Last night went well again and the day has passed without too much drama. Funnily enough this time around I don’t feel too sick and have managed to get more sleep.
The only real excitement for the day was changing the dressing on the Hickman line, which I have compiled as a photo essay below (warning – only for the brave hearted). This happens once or twice a week subject to how it stands up to showering and general ‘wear and tear’.
The game of choice this afternoon in the Ward 7B Game Session was Celebrity Heads and the patients and staff seemed to get into it quite well. My nominated person was Marilyn Munroe which I managed to nail after 6 or 7 rounds. It was quite fun for an hour or so and a great relief from the routine of the Ward.
At today’s session I sat next to an older bloke, Rob Marshall who was in caring for his wife who is having a long battle with Cancer. As it turned out he is a farmer and near neighbour to us in Tassie. Such a small world really – who would have thought. We had a great chat about the farms in the Fingal valley and farming in general.
I also managed 4 sessions on the gym equipment with my sister helping out on the odd occasion.
I managed to watch the Wallabies overcome the All Blacks last night and it made me think a little bit about determination. The team certainly showed lots of determination in that game and it was so good to watch and not feel at any stage like they were going to give up.
Which brings me to my situation:
Determination is a big part of my journey. Determination is defined as “Firmness of purpose -succeeding because of sheer grit and determination” and also very interestingly “the process of establishing something exactly by calculation or research” – very apt for the scientific approach my team have with my health.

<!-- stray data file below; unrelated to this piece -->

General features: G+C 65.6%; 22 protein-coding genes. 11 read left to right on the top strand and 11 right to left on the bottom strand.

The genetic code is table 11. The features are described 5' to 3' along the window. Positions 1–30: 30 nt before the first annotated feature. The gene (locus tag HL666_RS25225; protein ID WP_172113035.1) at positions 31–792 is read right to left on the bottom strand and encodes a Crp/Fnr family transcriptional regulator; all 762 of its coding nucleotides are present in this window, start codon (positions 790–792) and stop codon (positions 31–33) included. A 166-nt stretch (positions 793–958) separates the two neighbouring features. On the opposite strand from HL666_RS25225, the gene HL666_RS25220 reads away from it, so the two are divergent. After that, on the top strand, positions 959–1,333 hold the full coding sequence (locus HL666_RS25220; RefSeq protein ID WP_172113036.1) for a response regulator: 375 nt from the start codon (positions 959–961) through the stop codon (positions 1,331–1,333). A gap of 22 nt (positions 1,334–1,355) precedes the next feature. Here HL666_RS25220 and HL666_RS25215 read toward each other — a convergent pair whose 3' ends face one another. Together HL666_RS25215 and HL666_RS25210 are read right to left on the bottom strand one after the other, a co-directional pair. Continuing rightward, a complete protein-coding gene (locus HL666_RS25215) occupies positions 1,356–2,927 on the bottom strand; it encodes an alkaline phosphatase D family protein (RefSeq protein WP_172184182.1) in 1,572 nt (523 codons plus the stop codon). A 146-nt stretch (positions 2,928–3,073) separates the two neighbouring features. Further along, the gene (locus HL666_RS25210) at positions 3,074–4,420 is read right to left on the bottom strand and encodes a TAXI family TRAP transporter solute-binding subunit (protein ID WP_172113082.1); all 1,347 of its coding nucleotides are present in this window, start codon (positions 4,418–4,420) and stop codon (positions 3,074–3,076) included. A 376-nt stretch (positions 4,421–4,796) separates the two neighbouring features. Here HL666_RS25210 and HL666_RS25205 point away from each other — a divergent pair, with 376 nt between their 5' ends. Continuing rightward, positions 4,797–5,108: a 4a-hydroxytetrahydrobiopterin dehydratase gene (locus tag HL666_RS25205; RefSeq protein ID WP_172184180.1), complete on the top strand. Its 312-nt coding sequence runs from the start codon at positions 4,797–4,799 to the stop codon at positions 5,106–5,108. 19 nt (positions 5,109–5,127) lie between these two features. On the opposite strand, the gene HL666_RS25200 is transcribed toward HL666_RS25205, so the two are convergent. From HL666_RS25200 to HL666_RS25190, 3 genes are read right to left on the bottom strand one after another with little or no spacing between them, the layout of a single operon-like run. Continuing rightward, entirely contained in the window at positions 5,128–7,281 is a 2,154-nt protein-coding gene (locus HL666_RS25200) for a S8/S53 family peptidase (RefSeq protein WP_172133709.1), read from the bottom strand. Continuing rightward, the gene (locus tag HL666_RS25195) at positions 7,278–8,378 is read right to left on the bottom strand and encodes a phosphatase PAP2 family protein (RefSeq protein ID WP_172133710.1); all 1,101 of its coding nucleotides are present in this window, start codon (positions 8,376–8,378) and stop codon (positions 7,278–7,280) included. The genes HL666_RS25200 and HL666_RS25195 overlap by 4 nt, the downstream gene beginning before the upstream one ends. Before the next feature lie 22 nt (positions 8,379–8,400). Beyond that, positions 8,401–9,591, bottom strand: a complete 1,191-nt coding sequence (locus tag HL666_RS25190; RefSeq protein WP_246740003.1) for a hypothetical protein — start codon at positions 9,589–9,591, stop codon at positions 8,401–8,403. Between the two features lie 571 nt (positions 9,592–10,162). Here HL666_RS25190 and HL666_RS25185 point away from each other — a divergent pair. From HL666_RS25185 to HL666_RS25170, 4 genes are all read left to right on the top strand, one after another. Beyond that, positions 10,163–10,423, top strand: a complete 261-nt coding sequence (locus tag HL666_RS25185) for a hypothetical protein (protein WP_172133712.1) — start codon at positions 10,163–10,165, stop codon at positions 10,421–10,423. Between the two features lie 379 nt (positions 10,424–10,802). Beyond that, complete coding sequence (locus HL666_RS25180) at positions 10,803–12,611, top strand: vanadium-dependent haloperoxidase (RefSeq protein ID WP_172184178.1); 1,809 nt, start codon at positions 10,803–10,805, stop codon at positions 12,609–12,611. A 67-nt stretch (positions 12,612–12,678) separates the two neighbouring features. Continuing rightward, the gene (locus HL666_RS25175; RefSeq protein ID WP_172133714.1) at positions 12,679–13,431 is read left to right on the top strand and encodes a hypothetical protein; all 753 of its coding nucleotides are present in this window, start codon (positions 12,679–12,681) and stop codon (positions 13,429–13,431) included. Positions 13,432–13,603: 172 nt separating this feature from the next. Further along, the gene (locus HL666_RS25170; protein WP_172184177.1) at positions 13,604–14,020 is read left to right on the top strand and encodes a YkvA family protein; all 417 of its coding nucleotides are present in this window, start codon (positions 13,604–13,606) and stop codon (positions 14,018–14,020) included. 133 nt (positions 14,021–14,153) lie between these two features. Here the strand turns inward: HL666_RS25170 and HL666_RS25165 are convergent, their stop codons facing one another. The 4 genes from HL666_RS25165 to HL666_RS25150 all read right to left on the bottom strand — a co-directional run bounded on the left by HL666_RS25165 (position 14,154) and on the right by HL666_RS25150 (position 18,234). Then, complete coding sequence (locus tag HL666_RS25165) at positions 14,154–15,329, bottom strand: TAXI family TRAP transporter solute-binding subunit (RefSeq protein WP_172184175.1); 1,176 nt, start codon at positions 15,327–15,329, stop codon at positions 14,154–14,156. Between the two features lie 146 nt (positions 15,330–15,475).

There are times on this journey that you could easily say it is all too hard and look at the alternative of not participating.
However for me this is a foreign concept – I guess I am a fairly determined person. Some might say this is one of my stronger traits.
I am determined to follow through on all the treatment. I certainly do not feel sorry for myself or blame anyone for my condition. It is what it is and it took me only a matter of minutes to accept this when diagnosed back in August. For me it is all about the way forward.
I am determined to keep pushing through each day – no matter how slow it appears to be going. I have found many ways to keep myself occupied. Some have asked how many movies I have watched. The answer is none, as with reading, listening to radio, exercise and knitting I haven’t found (or made) time for movies. It must be a low priority for me!
I am determined to keep in touch with family and friends and keep them informed of my progress – no matter how slow it is going. Hence this blog.
I am determined to walk out of this hospital with the prognosis of a great outcome – no matter what that takes.
So like resilience and persistence, determination is a trait that in times like this comes into its own and helps with the recovery process.
10 thoughts on “Week 7 Sunday – Day of Rest and determination”
Well I must agree – you exhibit the Traits of resilience, persistence, and determination.
This weekend went on a great Wagga Aero Club flyaway to HARS in Wollongong and Victor 1 flight up the coast this morning. HARS is a testament to volunteers with persistence and determination. Wow – what they have achieved and have in their vision is amazing.